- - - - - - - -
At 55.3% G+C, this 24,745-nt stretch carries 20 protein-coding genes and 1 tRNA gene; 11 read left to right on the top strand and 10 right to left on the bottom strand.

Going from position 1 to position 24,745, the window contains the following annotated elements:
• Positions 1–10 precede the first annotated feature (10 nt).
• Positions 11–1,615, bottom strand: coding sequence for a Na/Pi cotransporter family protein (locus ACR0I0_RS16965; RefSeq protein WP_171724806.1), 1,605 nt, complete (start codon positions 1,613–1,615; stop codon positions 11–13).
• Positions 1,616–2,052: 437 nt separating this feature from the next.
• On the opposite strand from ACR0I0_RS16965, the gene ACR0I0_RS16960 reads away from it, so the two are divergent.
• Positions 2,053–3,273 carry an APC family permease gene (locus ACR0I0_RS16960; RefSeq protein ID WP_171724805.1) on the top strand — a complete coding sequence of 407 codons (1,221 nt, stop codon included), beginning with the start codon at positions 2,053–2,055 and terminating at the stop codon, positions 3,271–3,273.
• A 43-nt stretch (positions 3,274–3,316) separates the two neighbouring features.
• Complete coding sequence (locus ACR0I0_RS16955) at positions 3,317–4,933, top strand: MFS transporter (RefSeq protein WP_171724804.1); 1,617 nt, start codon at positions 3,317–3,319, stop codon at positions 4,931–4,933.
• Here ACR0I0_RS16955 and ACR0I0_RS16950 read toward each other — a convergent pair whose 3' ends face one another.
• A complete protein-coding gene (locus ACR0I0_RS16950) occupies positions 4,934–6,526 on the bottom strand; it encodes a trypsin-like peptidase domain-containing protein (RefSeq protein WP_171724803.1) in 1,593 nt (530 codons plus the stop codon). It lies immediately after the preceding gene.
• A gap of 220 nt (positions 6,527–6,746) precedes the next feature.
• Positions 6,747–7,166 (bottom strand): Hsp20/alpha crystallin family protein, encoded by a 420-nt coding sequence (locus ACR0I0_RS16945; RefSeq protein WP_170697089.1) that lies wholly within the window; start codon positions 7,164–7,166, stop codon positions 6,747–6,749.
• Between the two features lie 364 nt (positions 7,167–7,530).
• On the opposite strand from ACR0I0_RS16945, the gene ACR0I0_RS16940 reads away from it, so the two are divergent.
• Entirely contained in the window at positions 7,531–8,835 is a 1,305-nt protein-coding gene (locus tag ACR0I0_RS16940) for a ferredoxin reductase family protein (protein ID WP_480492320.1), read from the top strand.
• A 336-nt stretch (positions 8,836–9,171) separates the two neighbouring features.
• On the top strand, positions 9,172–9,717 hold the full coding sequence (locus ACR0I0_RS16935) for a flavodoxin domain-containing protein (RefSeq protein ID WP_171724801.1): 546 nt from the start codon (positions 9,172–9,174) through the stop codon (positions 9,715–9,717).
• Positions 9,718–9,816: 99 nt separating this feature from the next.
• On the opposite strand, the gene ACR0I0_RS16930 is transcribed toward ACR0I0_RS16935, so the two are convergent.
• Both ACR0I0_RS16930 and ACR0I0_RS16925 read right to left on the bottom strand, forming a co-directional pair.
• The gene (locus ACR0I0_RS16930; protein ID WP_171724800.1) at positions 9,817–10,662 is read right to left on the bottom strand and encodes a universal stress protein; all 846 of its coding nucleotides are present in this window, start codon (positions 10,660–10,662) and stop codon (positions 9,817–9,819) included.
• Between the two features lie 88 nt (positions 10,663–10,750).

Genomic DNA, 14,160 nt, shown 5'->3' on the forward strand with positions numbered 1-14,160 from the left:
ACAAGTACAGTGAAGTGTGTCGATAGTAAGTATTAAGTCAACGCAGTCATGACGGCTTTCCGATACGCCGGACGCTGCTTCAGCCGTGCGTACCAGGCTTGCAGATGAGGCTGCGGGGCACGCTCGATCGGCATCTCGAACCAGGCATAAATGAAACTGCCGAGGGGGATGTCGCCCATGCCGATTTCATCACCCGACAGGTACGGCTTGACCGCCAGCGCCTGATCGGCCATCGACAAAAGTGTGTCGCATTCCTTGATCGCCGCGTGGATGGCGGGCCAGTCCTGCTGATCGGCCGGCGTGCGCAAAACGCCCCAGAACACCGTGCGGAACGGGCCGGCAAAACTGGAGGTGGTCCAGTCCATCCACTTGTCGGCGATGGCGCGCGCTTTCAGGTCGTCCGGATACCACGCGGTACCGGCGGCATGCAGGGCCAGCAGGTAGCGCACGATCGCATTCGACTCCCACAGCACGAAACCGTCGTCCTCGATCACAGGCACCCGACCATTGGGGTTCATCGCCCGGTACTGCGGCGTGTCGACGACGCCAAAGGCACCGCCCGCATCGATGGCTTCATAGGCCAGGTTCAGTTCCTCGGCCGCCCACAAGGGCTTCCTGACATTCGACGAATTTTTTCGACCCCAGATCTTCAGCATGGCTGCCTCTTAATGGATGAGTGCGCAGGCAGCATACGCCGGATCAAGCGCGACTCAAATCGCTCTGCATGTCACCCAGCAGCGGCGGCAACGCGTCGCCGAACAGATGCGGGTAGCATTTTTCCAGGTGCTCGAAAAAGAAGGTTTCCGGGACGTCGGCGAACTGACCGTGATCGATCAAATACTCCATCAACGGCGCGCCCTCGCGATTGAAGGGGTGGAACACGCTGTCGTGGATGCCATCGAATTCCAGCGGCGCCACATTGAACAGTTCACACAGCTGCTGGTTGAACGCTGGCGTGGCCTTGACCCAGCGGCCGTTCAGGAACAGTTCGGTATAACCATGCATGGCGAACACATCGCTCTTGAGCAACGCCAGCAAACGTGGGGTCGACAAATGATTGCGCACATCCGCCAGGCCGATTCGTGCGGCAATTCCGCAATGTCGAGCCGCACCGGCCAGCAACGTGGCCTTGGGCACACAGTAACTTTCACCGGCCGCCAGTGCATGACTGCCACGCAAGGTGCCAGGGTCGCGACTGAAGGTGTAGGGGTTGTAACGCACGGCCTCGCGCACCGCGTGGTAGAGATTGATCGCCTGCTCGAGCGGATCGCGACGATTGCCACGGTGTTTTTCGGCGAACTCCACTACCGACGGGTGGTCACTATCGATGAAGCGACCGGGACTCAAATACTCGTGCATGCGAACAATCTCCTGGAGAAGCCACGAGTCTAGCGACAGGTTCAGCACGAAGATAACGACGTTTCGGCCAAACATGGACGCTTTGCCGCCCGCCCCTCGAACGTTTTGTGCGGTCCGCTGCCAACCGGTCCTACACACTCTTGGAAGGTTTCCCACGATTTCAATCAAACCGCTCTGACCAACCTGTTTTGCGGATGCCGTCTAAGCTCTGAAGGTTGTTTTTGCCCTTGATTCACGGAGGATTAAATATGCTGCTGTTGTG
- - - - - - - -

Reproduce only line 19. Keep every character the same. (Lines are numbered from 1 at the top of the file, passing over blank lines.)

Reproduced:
• Positions 9,718–9,816: 99 nt separating this feature from the next.